Keeping an eye on the Holy Land
A big mouth and a sharp mind can lead a person into a lot of trouble, so it's fortunate that Gilad Kahana has found a positive outlet for his gifts - as a rock & roll frontman.
As the voice of The Girafot, the outspoken lyricist, singer and social commentator has already established himself as an astute iconoclast, with his intelligent, biting songs full of left field humor and observations of Israeli society and the human condition.
But it's a bit surprising that the 39-year-old Tel Avivian can convey his singular take on the Israeli landscape just as well in English. His new solo album The Walking Man contains all the insight, cynicism and skewed sense of hope that his fans have come to appreciate and love.
Even more surprising is the story of despair that led Kahana on the path that produced the album, the third installment in a trilogy of work already including the film The Walking Man, which won a prize at this year's DocAviv Film Festival, and a book of poetry, The Crane Points to the Sea.
"I got to a point in my life that I couldn't bear myself, my family, friends, work or thoughts," said Kahana last week, the day after the debut performance of the album's songs at the Barby club in Tel Aviv ("It could have been better, I think we were stressed out," he confessed).
"I tried to run away from myself. It seems impossible to do that, but I intuitively rose to my feet, went out of my apartment and stood on the sidewalk. For the first time in my life, I went out without knowing where I was going, with no direction. I lifted my eyes to the sky for help, and saw a crane heading to the sea, so I started walking to the sea."
That began, according to Kahana, a series of journeys where he would walk without a purpose - an act that he defined, in today's hustle bustle society, as an act of subversion.
"Today, everything we do has to have a purpose - either you're going to work, or to eat, or to a friend's or to buy or sell something. There's something subversive in a way of doing nothing," said Kahana.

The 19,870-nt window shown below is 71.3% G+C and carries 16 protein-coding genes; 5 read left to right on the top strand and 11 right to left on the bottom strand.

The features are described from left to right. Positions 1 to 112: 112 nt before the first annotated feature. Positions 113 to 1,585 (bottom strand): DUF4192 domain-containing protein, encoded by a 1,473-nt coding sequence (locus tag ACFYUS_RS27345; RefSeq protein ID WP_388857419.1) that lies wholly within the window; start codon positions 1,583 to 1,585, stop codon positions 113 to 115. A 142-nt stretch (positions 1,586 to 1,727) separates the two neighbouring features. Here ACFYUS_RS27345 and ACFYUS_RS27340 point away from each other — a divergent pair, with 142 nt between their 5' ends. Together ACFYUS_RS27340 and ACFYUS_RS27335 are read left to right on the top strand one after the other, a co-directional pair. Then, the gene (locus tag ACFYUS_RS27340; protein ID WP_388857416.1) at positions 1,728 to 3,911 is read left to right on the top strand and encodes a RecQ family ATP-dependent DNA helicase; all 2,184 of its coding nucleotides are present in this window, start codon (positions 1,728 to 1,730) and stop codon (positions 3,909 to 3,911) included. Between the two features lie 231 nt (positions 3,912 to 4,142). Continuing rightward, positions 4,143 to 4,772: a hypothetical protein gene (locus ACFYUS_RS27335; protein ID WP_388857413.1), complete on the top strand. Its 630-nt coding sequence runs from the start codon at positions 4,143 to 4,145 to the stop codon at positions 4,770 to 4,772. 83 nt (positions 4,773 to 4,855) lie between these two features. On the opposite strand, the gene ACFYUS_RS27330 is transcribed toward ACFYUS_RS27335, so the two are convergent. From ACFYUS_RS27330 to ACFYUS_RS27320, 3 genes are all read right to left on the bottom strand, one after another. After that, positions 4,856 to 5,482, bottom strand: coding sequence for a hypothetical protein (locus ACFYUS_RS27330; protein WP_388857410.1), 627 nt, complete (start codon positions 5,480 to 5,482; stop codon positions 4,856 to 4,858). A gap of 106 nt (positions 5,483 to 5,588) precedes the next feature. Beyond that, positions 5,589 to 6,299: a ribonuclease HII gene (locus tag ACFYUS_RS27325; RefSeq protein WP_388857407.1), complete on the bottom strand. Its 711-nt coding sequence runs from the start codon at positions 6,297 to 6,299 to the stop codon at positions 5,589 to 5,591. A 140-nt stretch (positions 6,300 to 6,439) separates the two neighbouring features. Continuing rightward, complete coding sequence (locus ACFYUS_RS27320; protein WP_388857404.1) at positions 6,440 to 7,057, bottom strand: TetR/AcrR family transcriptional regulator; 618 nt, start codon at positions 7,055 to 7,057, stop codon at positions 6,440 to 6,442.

"Look what happened last month when Bob Dylan got picked up in New Jersey. A 24-year-old policewoman thought he was loitering - when she asked him what he was doing, he said 'just walking.' It shows you something about society, that if you do something without a purpose, it's seen as dangerous."
Rather than putting himself in danger, Kahana discovered through his sidewalk exercises a sense of liberation, and a feeling that he could, indeed, run away from himself.
"When you walk without a purpose, something special happens. You begin to see what's happening around you more than what's inside of you. Slowly you forget your problems. The Walking Man consists of songs that tell the stories of the things I saw while walking," he said.
THE SNAPSHOTS that Kahana put down in words include vignettes of a cafÃ© owner reluctantly firing a security guard, a Filipino caretaker arguing with her elderly employer after being insulted, and looks at the mores and mindset of cosmopolitan Tel Aviv.
It's not that far off from the subject matter of The Girafot's two albums, 1999's Conversing with a Chair and 2007's Gag (Roof). Combining quirky rock with tinges of folk, country, Oriental and Latin music, the band's well-deserved reputation as one of the country's top live acts is in part due to Kahana's charismatic showmanship and banter that touches on everything from politics to relationships and turns each show into an improvised event.
According to one reviewer, Kahana's lyrics in English on The Walking Man lack the "ambiguity and degree of alienation" that his lyrics in Hebrew possess. Another review commented that the songs on The Walking Man "consist of the tongue in cheek formula used for the Girafot equation, mixed in with some melancholy of a fragile man with the same insecurities as the rest of us."
Kahana may have picked up the radar that hones in on life's peculiarities from his sense of looking at things from the outside. With his parents stationed for work in Mexico City until he was nine years old, he was schooled by British teachers, which led to his proficiency in English. But he said that he never felt totally accepted in Mexico City, either as a boy or during a later stint in his teens.
"I am an outsider, and have always been one. When I was in Mexico, I was the Jew boy, and when I came back here I was the Mexican who speaks English," he said. "Today, I feel totally Israeli, but I will always have that sense of being an outsider." That role contributes to Kahana's ability and willingness to criticize what he sees as deficiencies in Israeli society.
"When I came back here after living in Mexico, it felt like going from color TV to black and white," he explained. "There, my best friend was from Iran, and my girlfriend was from Argentina, everything was so pluralistic. Israel is very diverse, but it doesn't embrace diversity.